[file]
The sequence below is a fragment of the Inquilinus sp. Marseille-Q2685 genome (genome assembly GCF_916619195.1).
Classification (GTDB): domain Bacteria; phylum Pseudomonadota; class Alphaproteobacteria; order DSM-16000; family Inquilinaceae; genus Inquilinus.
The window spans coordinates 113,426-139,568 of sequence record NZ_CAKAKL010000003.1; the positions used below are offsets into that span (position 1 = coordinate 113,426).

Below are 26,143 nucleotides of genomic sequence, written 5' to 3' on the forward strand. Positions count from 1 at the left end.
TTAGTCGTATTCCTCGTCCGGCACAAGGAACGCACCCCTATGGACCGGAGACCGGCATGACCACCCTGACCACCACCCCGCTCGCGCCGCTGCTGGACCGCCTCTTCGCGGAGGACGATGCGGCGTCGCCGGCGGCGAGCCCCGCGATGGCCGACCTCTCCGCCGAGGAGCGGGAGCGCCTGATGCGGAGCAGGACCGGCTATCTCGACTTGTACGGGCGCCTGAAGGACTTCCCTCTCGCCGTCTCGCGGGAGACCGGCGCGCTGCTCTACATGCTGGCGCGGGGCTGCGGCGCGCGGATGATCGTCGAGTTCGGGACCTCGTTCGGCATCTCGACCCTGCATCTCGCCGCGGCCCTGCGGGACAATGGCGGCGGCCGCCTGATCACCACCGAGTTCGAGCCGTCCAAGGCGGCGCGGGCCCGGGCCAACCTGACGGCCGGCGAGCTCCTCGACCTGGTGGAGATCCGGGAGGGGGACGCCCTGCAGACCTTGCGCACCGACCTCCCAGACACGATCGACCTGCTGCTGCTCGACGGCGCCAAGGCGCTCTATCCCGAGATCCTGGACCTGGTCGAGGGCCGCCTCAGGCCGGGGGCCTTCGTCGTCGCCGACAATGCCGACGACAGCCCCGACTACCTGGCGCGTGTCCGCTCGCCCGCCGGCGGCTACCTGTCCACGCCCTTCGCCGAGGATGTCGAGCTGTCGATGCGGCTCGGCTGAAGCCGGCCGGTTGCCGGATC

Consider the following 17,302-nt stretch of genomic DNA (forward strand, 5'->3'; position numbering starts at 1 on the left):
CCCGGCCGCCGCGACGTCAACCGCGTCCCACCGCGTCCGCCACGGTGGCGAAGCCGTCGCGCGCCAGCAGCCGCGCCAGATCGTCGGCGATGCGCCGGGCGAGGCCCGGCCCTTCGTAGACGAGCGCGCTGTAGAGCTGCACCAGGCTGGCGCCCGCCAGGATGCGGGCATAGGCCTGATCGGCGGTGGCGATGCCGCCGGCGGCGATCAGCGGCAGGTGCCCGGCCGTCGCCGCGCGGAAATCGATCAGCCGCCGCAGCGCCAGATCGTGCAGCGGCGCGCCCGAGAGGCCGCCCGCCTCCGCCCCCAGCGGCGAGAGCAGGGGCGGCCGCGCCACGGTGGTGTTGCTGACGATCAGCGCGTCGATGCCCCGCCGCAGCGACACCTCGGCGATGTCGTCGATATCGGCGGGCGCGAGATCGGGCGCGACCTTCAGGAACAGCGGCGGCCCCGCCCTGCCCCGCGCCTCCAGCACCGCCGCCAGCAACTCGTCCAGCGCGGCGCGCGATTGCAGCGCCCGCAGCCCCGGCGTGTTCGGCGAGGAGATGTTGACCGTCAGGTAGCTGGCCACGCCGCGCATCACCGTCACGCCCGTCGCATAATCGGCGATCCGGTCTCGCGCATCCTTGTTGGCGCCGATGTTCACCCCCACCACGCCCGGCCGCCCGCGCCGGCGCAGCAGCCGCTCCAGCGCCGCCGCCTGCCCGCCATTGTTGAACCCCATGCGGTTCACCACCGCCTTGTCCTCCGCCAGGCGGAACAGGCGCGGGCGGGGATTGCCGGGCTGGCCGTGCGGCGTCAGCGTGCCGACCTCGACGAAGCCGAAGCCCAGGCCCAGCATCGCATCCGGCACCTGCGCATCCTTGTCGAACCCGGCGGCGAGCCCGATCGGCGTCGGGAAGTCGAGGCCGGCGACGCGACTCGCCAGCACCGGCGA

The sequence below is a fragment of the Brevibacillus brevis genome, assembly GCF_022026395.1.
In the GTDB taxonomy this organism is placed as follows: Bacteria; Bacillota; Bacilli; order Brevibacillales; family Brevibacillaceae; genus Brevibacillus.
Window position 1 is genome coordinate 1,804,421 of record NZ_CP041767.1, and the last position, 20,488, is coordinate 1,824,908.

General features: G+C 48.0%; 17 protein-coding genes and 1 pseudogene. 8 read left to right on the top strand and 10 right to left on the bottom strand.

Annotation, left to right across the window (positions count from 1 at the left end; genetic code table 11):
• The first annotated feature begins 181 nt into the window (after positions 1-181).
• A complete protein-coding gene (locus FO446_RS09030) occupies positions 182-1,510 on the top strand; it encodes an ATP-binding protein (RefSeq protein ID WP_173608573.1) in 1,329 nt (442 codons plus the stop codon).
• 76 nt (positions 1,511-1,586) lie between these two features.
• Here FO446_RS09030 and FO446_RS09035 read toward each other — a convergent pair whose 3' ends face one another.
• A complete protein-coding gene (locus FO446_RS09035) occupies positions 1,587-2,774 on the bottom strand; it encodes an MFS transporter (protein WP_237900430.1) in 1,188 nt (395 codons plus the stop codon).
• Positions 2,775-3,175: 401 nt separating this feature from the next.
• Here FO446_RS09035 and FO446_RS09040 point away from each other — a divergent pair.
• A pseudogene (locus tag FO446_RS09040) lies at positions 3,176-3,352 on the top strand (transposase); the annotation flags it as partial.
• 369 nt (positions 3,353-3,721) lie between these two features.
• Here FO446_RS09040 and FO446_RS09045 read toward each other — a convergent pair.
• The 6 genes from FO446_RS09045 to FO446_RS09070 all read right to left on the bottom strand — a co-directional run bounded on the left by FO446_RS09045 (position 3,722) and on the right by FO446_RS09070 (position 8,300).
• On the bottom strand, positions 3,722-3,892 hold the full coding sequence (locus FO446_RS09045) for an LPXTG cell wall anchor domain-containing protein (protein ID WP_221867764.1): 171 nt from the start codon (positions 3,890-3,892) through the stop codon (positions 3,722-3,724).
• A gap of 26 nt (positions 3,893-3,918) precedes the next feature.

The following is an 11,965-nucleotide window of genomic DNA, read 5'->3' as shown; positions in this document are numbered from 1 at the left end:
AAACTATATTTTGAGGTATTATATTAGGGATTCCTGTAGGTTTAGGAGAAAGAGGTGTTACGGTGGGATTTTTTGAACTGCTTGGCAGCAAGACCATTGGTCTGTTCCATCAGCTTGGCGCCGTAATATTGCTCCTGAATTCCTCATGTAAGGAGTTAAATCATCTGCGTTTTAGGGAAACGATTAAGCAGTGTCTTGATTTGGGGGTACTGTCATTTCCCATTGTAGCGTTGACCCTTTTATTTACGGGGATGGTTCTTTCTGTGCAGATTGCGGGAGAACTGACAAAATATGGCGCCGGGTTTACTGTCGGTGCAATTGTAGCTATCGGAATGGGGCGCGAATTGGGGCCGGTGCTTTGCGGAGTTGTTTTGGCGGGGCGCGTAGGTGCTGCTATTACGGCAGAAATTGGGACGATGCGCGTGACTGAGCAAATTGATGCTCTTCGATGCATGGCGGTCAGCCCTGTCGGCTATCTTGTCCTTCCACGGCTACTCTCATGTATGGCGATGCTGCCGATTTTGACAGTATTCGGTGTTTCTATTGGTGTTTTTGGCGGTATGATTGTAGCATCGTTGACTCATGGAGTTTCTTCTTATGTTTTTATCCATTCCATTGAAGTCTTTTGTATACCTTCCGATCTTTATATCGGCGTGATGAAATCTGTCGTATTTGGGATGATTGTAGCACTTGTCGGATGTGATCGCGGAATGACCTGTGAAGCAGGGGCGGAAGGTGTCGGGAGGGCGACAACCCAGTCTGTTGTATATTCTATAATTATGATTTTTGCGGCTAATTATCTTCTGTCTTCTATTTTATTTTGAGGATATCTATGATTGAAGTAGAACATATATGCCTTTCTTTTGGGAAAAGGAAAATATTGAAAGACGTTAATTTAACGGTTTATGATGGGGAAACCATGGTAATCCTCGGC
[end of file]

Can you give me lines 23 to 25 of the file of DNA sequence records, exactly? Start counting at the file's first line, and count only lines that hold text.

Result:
• The 6 genes from FO446_RS09045 to FO446_RS09070 all read right to left on the bottom strand — a co-directional run bounded on the left by FO446_RS09045 (position 3,722) and on the right by FO446_RS09070 (position 8,300).
• On the bottom strand, positions 3,722-3,892 hold the full coding sequence (locus FO446_RS09045) for an LPXTG cell wall anchor domain-containing protein (protein ID WP_221867764.1): 171 nt from the start codon (positions 3,890-3,892) through the stop codon (positions 3,722-3,724).
• A gap of 26 nt (positions 3,893-3,918) precedes the next feature.